Level of difficulty

December 29, 2008 at 06:26 PM ·

Is there a universal system of grading violin works according to difficulty?
I suggest the following percentage system:
0%   - playable by the untrained
10%  - Kreutzer Study 2
20%  - Kreutzer Study 10
30%  - Kreutzer Study 26
40%  - Kreutzer Study 35
50%  - Paganini Caprice 14
60%  - Paganini Caprice 9
70%  - Paganini Caprice 24
80%  - Paganini Caprice 4
90%  - Ernst    Etude 3
100% - playable only by machine

Replies (13)

December 29, 2008 at 06:38 PM ·

.... http://violinmasterclass.com/repertoire.php ....

December 29, 2008 at 07:29 PM ·

American String Teachers Ass'n has a rating system - ASTA levels 1-6 with 6 being the most difficult.  The portion of Shar's website that sells sheet music uses that rating system.  Other sheet music selling websites may also use it.

December 29, 2008 at 07:32 PM ·

Does someone have a link to the ASTA grade syllabus? I absolutely can not find it

December 30, 2008 at 01:25 AM ·

Well, the ASTA graded repertoire has almost convinced me I better switch to violin.

At Level 8, violinists have the choice of repertoire like the Tschaikovsky or Wieniewski slow movements, Beethoven Romance, Spohr, Mozart, Haydn, and DeBeriot concertos.  Scales?  Three-octave in E and one-octave G scale in octaves will do.

Level 8 bass players on the other hand, have to play Kol Nidrei (!), the Koussevitsky Concerto (!), or the Dragonetti or Dittersdorf concerti.  Scales?  Three-octave in E, gotta keep up with the violins, but do a two-octave B-flat scale in thirds, let's cowboy up here.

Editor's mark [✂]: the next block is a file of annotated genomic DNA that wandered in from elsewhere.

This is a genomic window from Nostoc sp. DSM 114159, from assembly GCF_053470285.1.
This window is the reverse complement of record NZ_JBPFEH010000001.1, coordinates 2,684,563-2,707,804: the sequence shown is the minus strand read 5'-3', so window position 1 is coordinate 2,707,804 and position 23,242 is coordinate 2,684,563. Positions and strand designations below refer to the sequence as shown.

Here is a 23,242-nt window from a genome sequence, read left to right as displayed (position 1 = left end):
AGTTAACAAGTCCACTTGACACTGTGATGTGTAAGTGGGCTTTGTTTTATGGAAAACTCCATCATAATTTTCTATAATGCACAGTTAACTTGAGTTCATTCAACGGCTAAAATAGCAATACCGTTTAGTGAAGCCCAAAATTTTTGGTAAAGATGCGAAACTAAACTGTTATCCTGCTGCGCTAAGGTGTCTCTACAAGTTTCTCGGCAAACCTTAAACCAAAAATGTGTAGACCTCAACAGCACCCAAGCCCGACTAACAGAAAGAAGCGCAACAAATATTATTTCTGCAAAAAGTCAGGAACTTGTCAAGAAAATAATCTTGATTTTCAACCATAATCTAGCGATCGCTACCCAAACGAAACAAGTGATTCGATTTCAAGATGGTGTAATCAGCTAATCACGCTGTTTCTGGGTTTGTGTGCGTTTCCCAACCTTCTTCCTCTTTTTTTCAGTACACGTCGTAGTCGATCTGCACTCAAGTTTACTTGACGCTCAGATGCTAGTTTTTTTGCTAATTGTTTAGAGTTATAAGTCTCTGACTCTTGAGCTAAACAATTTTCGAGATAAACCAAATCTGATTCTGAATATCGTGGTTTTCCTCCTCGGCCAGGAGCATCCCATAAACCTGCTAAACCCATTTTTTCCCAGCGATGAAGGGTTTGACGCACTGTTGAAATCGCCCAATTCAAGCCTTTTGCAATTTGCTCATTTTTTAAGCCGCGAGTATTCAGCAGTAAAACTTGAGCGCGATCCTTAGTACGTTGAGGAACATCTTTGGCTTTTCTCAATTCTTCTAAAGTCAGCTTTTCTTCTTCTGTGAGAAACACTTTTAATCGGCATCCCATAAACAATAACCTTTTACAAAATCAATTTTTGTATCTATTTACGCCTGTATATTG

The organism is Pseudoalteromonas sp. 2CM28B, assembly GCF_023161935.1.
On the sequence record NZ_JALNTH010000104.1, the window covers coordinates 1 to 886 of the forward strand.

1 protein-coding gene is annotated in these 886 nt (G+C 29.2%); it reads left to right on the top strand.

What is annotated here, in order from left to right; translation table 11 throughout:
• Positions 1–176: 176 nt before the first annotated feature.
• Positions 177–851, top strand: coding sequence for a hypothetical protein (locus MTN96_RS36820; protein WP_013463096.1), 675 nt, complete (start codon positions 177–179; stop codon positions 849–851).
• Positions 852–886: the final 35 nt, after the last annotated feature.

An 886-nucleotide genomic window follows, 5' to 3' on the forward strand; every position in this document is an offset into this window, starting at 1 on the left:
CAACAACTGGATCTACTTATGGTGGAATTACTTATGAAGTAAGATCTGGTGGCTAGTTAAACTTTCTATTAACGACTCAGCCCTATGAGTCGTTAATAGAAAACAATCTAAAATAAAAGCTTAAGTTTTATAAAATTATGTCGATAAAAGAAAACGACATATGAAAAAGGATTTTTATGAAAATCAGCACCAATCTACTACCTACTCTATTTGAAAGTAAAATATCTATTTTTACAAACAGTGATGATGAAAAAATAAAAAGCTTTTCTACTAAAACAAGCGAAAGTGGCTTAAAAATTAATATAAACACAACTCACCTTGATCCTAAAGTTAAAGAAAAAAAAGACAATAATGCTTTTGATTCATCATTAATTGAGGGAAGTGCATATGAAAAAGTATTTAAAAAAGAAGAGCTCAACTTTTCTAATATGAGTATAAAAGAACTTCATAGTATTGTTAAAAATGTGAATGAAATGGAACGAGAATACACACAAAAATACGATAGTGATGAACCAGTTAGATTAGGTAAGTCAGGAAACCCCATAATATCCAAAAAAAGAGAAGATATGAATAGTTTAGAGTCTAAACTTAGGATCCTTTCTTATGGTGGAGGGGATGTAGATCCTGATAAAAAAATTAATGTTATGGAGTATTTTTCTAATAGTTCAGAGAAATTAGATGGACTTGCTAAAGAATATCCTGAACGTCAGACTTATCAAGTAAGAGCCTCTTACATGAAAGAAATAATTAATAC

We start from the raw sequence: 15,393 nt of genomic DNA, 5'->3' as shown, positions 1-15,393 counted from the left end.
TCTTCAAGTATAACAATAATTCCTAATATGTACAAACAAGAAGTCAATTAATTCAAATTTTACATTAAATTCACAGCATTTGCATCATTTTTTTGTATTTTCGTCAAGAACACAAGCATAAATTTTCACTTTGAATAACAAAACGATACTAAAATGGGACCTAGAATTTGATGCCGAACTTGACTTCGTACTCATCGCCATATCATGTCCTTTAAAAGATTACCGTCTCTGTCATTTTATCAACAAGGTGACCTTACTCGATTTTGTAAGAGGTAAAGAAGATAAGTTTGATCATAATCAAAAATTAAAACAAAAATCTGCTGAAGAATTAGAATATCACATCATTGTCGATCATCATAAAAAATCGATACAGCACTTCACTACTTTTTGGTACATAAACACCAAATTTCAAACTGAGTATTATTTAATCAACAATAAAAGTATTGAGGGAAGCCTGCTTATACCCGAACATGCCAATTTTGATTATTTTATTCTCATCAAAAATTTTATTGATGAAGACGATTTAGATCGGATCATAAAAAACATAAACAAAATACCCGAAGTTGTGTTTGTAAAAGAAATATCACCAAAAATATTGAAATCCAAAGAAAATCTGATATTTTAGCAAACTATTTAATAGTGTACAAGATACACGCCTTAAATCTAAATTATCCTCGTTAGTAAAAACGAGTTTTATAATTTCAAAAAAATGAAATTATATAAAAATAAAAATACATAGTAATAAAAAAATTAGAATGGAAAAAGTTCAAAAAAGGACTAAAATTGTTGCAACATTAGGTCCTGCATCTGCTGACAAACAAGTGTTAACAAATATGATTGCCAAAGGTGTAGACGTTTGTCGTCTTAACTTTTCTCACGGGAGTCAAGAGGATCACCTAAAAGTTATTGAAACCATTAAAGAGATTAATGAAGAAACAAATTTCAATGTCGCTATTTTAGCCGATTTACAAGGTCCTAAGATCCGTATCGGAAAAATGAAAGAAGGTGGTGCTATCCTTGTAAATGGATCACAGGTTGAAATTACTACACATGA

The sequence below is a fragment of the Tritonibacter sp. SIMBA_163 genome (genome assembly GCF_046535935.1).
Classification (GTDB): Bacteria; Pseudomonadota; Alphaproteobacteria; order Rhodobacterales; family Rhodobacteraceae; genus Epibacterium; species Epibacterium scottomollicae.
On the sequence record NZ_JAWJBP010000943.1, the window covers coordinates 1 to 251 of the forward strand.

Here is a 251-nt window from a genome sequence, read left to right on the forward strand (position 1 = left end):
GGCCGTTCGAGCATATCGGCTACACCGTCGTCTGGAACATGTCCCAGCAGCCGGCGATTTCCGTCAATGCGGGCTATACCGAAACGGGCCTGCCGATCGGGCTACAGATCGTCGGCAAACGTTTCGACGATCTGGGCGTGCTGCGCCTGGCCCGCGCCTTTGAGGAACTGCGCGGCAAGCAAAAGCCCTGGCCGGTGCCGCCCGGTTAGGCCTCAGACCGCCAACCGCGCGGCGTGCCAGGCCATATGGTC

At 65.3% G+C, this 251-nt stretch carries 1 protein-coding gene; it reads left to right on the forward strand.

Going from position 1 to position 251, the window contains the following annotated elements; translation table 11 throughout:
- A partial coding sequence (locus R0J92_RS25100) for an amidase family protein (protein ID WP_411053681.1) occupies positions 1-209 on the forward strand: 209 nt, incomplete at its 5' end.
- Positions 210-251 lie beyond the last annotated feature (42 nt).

This was so cockeyed that I looked at Level 10 bass rep: Bruch Violin Concerto (!!!!!), Paganini #24, and Zigeunerweisen...

Somebody had a lot of fun putting THAT together.

At Level 1, where violins are doing one-octave D scales and not-quite-finishing Suzuki Book 1, basses are doing thumb position exercises I still hadn't gotten to after I went to All-State Orchestra.

Presumably at Level 11, you get to fly to your gig in tights and a cape with a big B across your chest...


December 30, 2008 at 01:31 AM ·

LOL, Bill!


December 30, 2008 at 10:23 AM ·

Most violinists start at 3.

Most bassists start at around 13 having played violin or cello for a few years before.

In order to keep children interested it is important to give recognition for their accomplishments. 

I think probably ASTA was thinking along these lines.  If you want the students to pass a level about once a year (like changing grades in school) then it makes sense that the grades for violinists who are usually little children progress slower than those for bassists who are usually teenagers.

December 30, 2008 at 07:00 PM ·

That makes perfect sense, Joseph.

December 30, 2008 at 07:11 PM ·

Problem I have with the percentage system shown is that Kreutzer 2 at 10% seems awfully low to me and misses a large amount of repertoire before getting to that stage. Graded repertoire from places like violinmasterclass.com and exam syllabuses are probably the easiest way to gain an understanding of how difficult the various pieces are. Problem I have with violinmasterclass.com's graded repertoire list is that it just lists the books of etudes, so Kreutzer might appear over 3 or 4 levels, but we all know that being able to play Kreutzer 2 isn't like being able to play Kreutzer 39. Hence why I take a number of different lists to make my decisions about pieces.